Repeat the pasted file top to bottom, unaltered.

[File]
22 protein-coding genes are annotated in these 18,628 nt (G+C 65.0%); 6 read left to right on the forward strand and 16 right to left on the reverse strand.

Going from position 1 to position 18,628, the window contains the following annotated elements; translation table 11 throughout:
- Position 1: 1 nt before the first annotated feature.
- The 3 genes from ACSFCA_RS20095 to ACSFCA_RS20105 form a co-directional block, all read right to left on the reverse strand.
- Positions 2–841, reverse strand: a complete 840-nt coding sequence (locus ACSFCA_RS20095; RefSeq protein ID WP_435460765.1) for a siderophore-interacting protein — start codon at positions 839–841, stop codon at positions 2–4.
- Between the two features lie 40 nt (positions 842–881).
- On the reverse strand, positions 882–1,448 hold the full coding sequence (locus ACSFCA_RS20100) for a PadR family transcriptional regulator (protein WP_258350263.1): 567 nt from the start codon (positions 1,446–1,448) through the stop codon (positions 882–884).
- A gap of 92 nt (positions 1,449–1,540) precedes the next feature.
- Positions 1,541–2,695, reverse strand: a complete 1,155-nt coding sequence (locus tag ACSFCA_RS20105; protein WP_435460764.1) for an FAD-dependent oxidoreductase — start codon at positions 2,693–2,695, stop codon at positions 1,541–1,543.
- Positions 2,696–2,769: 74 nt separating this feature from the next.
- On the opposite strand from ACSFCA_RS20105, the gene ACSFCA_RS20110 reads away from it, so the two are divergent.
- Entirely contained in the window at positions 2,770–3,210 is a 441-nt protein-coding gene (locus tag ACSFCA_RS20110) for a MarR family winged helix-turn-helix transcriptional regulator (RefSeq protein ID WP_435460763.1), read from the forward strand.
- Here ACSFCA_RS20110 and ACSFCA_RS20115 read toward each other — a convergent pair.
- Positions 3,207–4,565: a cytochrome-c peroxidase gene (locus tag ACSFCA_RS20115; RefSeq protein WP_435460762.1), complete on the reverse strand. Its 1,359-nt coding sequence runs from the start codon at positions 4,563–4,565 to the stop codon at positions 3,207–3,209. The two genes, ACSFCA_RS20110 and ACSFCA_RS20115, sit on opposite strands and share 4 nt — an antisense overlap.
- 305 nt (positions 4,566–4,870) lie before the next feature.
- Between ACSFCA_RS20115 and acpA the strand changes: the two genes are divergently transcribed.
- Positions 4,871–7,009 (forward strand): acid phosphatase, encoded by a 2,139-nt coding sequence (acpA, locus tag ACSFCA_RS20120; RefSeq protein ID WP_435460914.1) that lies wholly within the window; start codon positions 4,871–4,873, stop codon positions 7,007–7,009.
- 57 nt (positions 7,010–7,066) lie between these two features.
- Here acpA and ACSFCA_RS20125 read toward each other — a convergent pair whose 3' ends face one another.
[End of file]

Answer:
22 protein-coding genes are annotated in these 18,628 nt (G+C 65.0%); 6 read left to right on the forward strand and 16 right to left on the reverse strand.

Going from position 1 to position 18,628, the window contains the following annotated elements; translation table 11 throughout:
- Position 1: 1 nt before the first annotated feature.
- The 3 genes from ACSFCA_RS20095 to ACSFCA_RS20105 form a co-directional block, all read right to left on the reverse strand.
- Positions 2–841, reverse strand: a complete 840-nt coding sequence (locus ACSFCA_RS20095; RefSeq protein ID WP_435460765.1) for a siderophore-interacting protein — start codon at positions 839–841, stop codon at positions 2–4.
- Between the two features lie 40 nt (positions 842–881).
- On the reverse strand, positions 882–1,448 hold the full coding sequence (locus ACSFCA_RS20100) for a PadR family transcriptional regulator (protein WP_258350263.1): 567 nt from the start codon (positions 1,446–1,448) through the stop codon (positions 882–884).
- A gap of 92 nt (positions 1,449–1,540) precedes the next feature.
- Positions 1,541–2,695, reverse strand: a complete 1,155-nt coding sequence (locus tag ACSFCA_RS20105; protein WP_435460764.1) for an FAD-dependent oxidoreductase — start codon at positions 2,693–2,695, stop codon at positions 1,541–1,543.
- Positions 2,696–2,769: 74 nt separating this feature from the next.
- On the opposite strand from ACSFCA_RS20105, the gene ACSFCA_RS20110 reads away from it, so the two are divergent.
- Entirely contained in the window at positions 2,770–3,210 is a 441-nt protein-coding gene (locus tag ACSFCA_RS20110) for a MarR family winged helix-turn-helix transcriptional regulator (RefSeq protein ID WP_435460763.1), read from the forward strand.
- Here ACSFCA_RS20110 and ACSFCA_RS20115 read toward each other — a convergent pair.
- Positions 3,207–4,565: a cytochrome-c peroxidase gene (locus tag ACSFCA_RS20115; RefSeq protein WP_435460762.1), complete on the reverse strand. Its 1,359-nt coding sequence runs from the start codon at positions 4,563–4,565 to the stop codon at positions 3,207–3,209. The two genes, ACSFCA_RS20110 and ACSFCA_RS20115, sit on opposite strands and share 4 nt — an antisense overlap.
- 305 nt (positions 4,566–4,870) lie before the next feature.
- Between ACSFCA_RS20115 and acpA the strand changes: the two genes are divergently transcribed.
- Positions 4,871–7,009 (forward strand): acid phosphatase, encoded by a 2,139-nt coding sequence (acpA, locus tag ACSFCA_RS20120; RefSeq protein ID WP_435460914.1) that lies wholly within the window; start codon positions 4,871–4,873, stop codon positions 7,007–7,009.
- 57 nt (positions 7,010–7,066) lie between these two features.
- Here acpA and ACSFCA_RS20125 read toward each other — a convergent pair whose 3' ends face one another.